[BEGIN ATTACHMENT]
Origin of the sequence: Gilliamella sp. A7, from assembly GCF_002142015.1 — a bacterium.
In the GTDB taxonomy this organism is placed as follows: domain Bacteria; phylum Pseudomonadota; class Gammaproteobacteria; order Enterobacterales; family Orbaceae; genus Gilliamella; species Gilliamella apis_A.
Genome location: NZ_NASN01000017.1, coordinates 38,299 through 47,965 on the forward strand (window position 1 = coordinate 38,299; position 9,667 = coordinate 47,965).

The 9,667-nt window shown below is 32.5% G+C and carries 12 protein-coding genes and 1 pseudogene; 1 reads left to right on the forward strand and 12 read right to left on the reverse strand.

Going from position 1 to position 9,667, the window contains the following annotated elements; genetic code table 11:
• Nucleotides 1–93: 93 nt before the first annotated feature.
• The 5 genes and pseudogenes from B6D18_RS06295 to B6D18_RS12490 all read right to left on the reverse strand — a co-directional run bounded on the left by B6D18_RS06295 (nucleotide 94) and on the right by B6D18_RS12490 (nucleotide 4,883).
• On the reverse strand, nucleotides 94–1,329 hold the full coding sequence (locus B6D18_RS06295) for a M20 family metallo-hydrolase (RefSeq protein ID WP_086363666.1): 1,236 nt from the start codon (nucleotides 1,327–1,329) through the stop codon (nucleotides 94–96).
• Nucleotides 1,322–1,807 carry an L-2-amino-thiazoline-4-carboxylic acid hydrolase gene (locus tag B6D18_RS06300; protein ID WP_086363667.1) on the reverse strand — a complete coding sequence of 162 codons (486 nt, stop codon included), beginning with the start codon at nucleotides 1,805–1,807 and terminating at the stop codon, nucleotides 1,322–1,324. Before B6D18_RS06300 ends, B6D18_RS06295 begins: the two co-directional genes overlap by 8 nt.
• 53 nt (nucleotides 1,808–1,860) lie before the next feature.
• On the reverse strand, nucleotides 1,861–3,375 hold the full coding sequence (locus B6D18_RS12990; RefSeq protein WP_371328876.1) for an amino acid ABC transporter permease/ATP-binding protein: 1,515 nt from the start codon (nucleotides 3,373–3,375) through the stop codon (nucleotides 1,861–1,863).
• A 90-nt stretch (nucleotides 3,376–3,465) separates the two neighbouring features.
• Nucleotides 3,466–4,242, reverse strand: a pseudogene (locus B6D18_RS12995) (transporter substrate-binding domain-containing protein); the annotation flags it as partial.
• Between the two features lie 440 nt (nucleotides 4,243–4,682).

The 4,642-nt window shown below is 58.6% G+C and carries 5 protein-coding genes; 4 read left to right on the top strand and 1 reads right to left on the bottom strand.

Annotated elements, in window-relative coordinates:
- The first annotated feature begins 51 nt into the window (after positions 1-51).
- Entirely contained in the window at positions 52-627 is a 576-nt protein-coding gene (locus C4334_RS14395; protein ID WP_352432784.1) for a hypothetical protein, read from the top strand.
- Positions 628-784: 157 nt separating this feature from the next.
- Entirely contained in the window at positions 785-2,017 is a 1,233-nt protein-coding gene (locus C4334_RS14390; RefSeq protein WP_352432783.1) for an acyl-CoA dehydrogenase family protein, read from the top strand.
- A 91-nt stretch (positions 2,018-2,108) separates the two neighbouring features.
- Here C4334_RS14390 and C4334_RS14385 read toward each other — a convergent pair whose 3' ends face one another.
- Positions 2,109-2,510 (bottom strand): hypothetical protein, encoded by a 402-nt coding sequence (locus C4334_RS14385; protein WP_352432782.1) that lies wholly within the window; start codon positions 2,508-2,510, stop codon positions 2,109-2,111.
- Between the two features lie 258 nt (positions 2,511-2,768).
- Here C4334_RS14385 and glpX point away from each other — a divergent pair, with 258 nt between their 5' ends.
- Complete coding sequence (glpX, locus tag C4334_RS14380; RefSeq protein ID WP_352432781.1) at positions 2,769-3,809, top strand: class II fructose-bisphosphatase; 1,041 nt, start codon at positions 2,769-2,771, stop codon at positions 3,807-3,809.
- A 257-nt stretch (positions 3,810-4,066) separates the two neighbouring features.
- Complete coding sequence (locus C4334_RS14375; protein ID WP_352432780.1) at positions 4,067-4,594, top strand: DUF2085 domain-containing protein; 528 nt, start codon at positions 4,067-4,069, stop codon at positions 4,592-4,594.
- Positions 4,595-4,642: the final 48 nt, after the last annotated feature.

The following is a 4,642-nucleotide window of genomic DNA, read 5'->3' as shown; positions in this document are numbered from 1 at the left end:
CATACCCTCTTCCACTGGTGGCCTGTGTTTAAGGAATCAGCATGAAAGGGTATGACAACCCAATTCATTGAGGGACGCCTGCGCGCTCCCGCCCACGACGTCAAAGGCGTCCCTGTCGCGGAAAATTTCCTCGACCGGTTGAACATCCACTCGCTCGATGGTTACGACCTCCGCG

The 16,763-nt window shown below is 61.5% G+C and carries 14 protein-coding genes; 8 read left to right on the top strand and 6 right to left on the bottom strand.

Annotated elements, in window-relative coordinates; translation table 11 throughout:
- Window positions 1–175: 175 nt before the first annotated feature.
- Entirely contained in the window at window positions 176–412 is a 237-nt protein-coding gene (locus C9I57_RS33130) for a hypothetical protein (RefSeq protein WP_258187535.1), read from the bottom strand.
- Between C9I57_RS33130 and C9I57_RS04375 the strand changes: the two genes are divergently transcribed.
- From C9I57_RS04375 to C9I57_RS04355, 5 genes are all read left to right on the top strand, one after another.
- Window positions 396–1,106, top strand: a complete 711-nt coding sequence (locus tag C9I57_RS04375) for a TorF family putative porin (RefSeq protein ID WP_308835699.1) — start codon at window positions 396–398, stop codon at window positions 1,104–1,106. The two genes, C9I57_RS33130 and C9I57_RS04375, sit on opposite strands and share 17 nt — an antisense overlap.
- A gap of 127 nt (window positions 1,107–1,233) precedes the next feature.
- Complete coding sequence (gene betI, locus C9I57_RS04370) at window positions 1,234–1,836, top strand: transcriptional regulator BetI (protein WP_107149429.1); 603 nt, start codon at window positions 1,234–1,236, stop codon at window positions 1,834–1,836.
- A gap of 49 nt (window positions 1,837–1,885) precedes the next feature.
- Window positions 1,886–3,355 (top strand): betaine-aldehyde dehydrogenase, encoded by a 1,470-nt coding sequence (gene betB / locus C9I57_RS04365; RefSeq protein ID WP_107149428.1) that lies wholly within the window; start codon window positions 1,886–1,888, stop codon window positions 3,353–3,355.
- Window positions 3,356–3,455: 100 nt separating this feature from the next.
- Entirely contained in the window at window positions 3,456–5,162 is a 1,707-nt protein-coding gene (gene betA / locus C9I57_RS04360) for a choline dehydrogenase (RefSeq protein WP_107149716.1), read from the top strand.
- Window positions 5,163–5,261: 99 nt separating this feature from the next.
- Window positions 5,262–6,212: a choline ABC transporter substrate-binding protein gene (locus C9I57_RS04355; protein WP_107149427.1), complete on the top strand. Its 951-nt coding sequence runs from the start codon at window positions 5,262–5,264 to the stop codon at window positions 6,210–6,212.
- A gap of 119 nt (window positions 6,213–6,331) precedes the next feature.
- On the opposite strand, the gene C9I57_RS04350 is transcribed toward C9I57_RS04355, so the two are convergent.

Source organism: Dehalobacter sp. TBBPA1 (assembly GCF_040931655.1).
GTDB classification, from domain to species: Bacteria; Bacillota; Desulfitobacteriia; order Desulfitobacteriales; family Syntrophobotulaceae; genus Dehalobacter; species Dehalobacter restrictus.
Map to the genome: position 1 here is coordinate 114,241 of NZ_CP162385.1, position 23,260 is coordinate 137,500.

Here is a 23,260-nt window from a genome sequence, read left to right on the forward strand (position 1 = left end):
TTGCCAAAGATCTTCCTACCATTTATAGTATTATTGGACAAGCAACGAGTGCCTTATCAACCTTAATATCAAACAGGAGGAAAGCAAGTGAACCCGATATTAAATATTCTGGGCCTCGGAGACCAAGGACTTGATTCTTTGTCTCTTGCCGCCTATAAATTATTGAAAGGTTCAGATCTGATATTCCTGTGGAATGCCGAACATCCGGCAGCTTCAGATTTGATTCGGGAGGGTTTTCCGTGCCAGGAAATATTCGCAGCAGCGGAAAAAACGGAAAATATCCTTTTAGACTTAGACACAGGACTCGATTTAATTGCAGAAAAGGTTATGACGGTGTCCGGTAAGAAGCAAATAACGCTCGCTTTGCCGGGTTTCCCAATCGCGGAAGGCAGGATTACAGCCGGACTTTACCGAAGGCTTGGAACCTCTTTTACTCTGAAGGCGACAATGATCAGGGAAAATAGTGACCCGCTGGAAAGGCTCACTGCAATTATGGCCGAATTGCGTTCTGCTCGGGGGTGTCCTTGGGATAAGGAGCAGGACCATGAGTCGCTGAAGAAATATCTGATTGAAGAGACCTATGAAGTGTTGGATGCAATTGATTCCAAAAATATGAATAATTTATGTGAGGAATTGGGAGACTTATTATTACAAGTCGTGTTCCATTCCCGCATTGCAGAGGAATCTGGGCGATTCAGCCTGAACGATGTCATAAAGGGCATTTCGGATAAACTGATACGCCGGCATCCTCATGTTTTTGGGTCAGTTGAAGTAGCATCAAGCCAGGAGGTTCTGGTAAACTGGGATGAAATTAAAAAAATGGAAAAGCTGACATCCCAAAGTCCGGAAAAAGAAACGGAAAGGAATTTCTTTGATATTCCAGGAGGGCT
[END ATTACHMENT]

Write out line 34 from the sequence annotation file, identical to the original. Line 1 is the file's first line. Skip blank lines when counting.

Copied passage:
- Window positions 1–175: 175 nt before the first annotated feature.